EAD’s Bird Database Given a Boost
The Environment Agency of Abu Dhabi (EAD) recently signed a Memorandum of Understanding with the Emirates Bird Records Committee (EBRC) that will give the agency access to almost a quarter of a million reports of wild bird sightings in the United Arab Emirates. The reports date back to the late 1960s and will no doubt prove to be a massive boost to conservation efforts in the region.
The memorandum will provide the EAD with access to the entire EBRC database of records. This information will then be integrated into the EAD environmental database, providing a more comprehensive coverage of Abu Dhabi and other Emirates. In the end, EAD will have one of the most extensive national databases relating to wild bird recordings in the Arabian Peninsula. Majid Al Mansouri, the Secretary General of EAD who signed the document on their behalf, said: “We are delighted to have reached agreement with the EBRC on ways in which we can work together to ensure the long term conservation of our wild birds.” He further noted that wild birds were “crucial indicators for the health of the country’s environment and wildlife.” Al Mansouri also noted that members and supporters of EBRC have previously provided EAD with very valuable help with regards to monitoring wild birds as part of the National Avian Flu monitoring campaign.
The collaboration with the EBRC was undoubtedly an excellent choice, since the organization has been collecting data from both resident and visiting birdwatchers for more than 15 years. Some of their reports date back to 1971 and others include reports of very rare birds. All the reports relate specifically to bird activity in the country, and have been assessed according to prevailing international standards. The UAE’s Bird Species List, which is maintained by the EBRC, currently lists more than 420 species.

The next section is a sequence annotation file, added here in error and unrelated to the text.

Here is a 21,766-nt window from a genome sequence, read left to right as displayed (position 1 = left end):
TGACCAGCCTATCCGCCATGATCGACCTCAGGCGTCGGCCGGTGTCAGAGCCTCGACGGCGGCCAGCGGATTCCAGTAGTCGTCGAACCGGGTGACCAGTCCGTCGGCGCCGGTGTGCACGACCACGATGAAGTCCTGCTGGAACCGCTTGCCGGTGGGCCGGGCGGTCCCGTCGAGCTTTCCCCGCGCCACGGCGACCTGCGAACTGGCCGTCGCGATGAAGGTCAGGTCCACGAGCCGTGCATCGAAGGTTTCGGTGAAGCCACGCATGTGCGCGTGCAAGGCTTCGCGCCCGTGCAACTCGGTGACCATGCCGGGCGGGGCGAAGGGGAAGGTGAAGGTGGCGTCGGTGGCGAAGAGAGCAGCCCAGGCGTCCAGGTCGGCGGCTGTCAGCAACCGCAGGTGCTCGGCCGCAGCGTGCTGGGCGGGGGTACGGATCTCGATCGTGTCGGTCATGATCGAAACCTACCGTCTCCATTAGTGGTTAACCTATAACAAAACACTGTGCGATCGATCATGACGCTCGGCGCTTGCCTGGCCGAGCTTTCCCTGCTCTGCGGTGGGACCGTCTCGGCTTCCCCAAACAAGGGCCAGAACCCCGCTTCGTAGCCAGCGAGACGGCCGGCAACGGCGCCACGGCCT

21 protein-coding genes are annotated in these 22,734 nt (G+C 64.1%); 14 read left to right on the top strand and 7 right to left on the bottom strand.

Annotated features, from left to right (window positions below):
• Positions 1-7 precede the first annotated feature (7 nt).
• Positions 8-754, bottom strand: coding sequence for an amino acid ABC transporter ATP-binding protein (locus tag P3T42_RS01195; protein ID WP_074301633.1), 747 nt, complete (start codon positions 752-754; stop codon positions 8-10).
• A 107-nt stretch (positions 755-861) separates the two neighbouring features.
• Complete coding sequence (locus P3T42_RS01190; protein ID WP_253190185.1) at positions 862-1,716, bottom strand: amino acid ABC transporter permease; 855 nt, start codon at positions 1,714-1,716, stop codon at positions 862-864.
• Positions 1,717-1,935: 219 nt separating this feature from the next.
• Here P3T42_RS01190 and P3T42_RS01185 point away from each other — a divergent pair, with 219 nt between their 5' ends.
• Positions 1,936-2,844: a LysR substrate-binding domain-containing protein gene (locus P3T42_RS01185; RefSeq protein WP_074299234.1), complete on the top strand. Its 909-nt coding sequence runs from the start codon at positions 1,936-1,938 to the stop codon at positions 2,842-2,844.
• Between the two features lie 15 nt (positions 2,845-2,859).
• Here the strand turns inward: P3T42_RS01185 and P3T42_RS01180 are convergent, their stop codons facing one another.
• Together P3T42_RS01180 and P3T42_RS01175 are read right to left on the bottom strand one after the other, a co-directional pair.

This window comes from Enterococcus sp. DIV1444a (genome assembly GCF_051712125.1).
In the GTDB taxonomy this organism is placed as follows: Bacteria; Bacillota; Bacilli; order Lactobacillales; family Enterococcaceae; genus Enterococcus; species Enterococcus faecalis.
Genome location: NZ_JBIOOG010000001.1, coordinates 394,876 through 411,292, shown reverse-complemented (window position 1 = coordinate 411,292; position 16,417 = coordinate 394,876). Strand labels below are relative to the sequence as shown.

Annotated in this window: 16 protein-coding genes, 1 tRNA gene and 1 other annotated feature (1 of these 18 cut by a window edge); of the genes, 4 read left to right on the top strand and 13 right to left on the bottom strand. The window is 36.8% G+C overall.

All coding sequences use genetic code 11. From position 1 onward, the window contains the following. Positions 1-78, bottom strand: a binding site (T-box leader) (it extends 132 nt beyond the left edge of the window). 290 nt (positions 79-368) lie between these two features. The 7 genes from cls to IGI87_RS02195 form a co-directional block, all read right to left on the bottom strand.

Speaking on behalf of BirdLife Middle East, Ibrahim Al-Khader noted that the United Arab Emirates is a “major stopover site for migrating and wintering waders,” and that several million shorebirds may be found here during migration. Al-Khader also noted that voluntary “contributions from bird lovers and enthusiasts” represent a “major pillar of BirdLife International’s work”. Clearly having a more accurate picture of bird activity in the area over a larger area over the course of a number of years will prove to be a massive boost to local conservation efforts. It is also an excellent example of how amateur and leisure bird watchers can contribute towards conservation.